Caste and religion crisscross the geographies of our cities. More than mere markers, they are the gates and barriers at their very hearts. And the most constant reminder that our cities are divided is the discrimination its citizens face in accessing housing.
We already know about the existence of religious and caste discrimination in urban rental housing in India from a plethora of anecdotal accounts. Recent empirical studies have further established the scale of prejudice among house owners (Thorat et al. 2015, Datta & Pathania 2016). Despite this, we know very little about the modalities, experiences and the impact of these discriminatory practices.
From 2017 to 2019, we conducted an extensive empirical study to understand the nature of rental housing discrimination against Muslims in Delhi and Mumbai. This included more than 200 interviews with house owners, brokers and tenants, and in-depth field research in fifteen neighbourhoods and housing societies in the two cities. We discovered that rental discrimination is neither localised nor episodic, but deeply systemic.
Rental housing is an intensely social activity. Most potential tenants reach the owners through their personal networks of jaan pehchaan. The owners are certainly not the only relevant actors in the rental market. In most instances of discrimination, potential tenants do not even directly meet the owners. Intermediaries like brokers inaugurate and continually negotiate the relationship between tenants and owners. Add to this the role that the residential collectives like housing societies play in accepting and excluding potential tenants. All these actors are the decision-makers.
The rental market is produced through the interaction among these actors. It is shaped by the pervasive insecurities related to property ownership and common living, and the need for inter-dependence. Rental decisions by extension are also a product of these broader market mechanisms and the interaction of rental actors.
Once we appreciate this, rental discrimination does not look like isolated moments of rejection. It looks like a process that is intricately interwoven with the dynamics of the housing market. Discrimination is revealed to be systemic and writ large.
Tenants have to find viable routes of accessing housing in a context where the market is opaque. Tenants never really get to know the preferences of owners or fair rental rates. The rental space is also crowded with decision-makers. Potential tenants have to deal with owners, but also intermediaries and housing societies. In the context of widespread religious prejudice among the rental decision-makers, finding access becomes particularly difficult for Muslim tenants. Owners often explicitly instruct brokers not to entertain Muslims. If potential tenants manage access through brokers or owners, they have to convince housing societies that play an important decision making role.
Brokers often explicitly reject Muslim tenants. But they also do so in subtle ways by steering Muslims towards Muslim-concentrated localities. One broker in the Malaviya Nagar neighbourhood in Delhi told us that, “I say [to Muslims that] I do not have houses. I do not like to involve myself in problems. I am not saying every Muslim is a terrorist but who can take a risk. Having Muslims is a problem. Hundred questions come in verification. I do not want such problems.” Another broker in Delhi’s Inderlok neighbourhood told us that he decides where to direct tenants based on their names – a clear reference to their religious identity.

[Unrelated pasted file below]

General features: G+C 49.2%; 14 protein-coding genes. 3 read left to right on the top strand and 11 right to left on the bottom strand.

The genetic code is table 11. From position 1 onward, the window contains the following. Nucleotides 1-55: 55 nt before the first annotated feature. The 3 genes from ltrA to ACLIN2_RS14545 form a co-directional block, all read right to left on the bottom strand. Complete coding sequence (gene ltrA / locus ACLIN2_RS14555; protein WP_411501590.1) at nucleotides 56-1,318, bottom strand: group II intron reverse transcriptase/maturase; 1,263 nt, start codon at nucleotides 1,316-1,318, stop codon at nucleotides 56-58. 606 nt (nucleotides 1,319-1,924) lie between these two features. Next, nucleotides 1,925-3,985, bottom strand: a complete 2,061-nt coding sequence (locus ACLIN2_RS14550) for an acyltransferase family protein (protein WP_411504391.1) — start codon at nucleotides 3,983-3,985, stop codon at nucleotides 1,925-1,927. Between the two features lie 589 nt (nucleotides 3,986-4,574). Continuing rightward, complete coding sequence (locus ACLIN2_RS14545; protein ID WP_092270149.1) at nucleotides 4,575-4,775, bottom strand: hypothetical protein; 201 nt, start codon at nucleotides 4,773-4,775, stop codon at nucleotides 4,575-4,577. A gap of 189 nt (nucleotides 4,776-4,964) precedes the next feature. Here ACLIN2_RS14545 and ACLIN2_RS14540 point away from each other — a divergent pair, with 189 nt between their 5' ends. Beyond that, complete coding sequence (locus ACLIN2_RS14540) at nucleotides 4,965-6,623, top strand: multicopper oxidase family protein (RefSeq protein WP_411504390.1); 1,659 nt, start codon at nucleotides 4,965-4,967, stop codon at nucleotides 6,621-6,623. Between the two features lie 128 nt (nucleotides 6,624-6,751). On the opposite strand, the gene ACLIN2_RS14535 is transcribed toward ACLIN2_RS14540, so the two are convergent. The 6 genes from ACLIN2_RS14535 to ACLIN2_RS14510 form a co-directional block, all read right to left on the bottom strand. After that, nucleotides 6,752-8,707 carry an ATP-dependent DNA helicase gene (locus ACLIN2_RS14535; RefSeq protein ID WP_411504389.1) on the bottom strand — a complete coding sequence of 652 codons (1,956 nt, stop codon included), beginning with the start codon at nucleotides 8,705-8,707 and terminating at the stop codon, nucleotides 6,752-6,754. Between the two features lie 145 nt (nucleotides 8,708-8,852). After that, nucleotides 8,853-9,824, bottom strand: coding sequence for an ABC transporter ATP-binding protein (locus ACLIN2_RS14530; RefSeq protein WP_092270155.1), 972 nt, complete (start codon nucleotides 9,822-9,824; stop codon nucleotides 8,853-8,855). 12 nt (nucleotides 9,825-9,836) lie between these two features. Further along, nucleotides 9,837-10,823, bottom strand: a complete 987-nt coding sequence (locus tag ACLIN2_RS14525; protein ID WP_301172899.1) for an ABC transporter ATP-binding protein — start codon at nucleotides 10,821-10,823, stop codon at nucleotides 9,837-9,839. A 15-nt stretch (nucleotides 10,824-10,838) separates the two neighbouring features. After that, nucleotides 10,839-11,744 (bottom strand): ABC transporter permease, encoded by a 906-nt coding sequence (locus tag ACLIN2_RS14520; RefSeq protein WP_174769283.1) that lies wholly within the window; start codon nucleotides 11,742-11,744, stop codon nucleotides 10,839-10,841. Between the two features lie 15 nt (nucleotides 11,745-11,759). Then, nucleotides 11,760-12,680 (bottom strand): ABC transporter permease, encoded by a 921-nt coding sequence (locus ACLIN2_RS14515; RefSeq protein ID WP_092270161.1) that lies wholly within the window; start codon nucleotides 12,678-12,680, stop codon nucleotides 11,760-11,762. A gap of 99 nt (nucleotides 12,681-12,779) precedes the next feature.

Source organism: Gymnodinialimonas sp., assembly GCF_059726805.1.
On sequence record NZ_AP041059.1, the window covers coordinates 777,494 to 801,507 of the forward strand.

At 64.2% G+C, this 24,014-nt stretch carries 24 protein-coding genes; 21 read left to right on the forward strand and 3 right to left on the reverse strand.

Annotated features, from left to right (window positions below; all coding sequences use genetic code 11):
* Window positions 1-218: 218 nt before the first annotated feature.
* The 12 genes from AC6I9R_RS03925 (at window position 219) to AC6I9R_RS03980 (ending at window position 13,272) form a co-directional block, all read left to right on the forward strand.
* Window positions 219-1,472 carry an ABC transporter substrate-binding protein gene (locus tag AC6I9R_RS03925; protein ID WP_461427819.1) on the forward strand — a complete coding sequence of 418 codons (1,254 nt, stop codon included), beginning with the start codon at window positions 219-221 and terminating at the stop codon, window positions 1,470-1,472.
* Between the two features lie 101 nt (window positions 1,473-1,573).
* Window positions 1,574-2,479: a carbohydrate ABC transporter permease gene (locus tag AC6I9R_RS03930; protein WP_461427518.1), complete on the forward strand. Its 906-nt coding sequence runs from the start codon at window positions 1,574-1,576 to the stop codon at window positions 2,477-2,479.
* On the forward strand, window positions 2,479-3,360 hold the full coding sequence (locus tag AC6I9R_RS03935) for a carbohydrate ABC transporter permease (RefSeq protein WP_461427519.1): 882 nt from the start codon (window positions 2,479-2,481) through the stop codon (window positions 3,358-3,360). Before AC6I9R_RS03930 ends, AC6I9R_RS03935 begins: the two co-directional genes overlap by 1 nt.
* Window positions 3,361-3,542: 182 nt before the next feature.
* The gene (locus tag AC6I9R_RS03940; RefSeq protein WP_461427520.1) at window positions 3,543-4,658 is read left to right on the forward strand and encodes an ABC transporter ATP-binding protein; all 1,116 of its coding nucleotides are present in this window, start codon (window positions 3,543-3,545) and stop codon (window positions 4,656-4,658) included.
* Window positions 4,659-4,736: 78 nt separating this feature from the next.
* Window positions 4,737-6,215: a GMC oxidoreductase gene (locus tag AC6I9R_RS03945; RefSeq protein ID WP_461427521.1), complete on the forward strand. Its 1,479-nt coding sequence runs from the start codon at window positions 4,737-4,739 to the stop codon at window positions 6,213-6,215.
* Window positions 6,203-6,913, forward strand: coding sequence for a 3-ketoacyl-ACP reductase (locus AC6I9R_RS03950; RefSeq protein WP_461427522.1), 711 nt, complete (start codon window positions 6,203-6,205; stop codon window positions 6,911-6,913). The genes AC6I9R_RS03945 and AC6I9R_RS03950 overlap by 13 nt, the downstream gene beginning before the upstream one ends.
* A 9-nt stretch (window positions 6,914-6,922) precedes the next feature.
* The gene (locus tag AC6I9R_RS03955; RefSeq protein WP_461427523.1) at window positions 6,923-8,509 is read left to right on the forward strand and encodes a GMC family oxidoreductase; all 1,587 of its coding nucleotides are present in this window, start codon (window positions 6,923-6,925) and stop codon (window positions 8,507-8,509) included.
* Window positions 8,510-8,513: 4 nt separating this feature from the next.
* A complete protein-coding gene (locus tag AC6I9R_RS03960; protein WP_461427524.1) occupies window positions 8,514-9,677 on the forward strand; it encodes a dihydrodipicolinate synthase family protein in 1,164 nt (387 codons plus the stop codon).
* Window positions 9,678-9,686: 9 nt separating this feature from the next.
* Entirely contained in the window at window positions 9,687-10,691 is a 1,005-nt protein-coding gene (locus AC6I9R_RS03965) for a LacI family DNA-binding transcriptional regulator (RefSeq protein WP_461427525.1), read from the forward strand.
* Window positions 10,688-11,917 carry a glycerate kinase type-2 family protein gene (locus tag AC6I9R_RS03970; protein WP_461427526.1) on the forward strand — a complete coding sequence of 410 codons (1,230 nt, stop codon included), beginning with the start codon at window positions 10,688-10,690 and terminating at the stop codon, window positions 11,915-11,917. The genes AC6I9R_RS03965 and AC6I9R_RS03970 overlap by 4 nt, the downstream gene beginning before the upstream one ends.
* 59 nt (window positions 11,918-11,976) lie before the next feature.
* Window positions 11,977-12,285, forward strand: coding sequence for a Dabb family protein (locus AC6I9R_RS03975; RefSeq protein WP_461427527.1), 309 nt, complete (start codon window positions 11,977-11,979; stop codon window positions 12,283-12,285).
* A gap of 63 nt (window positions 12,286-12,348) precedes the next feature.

We cannot simply narrow rental discrimination down to the behaviour of specific actors in any straightforward way. Discriminatory practices rather are shared by the rental decision-makers. Brokers assume that certain housing societies are inaccessible to Muslims, and consider it unfeasible to invest time and energy to find them houses. Owners may not even instruct the brokers to discriminate or ever face the decision of renting out to Muslims. The histories, names and aesthetics of neighbourhoods shape the common sense among the decision-makers about their exclusive religious character.
Rental discrimination thus dramatically diminishes viable access routes for Muslims. Some Muslims do succeed in finding a house outside Muslim-concentrated localities. Their fate is not necessarily sealed. But this involves a protracted – often frustrating, disorienting and humiliating – process of being rejected and steered.
This in turn, shapes the boundaries of expectations of Muslim tenants. Some Muslims with enough social capital may be able to circumvent the barriers of the rental market and find viable routes of access. But the others know – or eventually, get to know – how insurmountable these barriers are. Many Muslims desist from finding a house outside Muslim-concentrated localities altogether for fear of constant humiliation. Housing discrimination thus comes full circle, crystalizing the already segregated character of our cities.
Thorat, Sukhadeo, Anuradha Banerjee, Vinod K. Mishra, and Firdaus Rizvi. “Urban Rental Housing Market.” Economic & Political Weekly 27 (2015): 47-53
Datta, S., & Pathania, V. (2016). For whom does the phone (not) ring? Discrimination in the rental housing market in Delhi, India (No. 2016/55). WIDER Working Paper.
Mohsin is an associate professor at Jindal Global Law School (Sonepat), and heads its Centre for Public Interest Law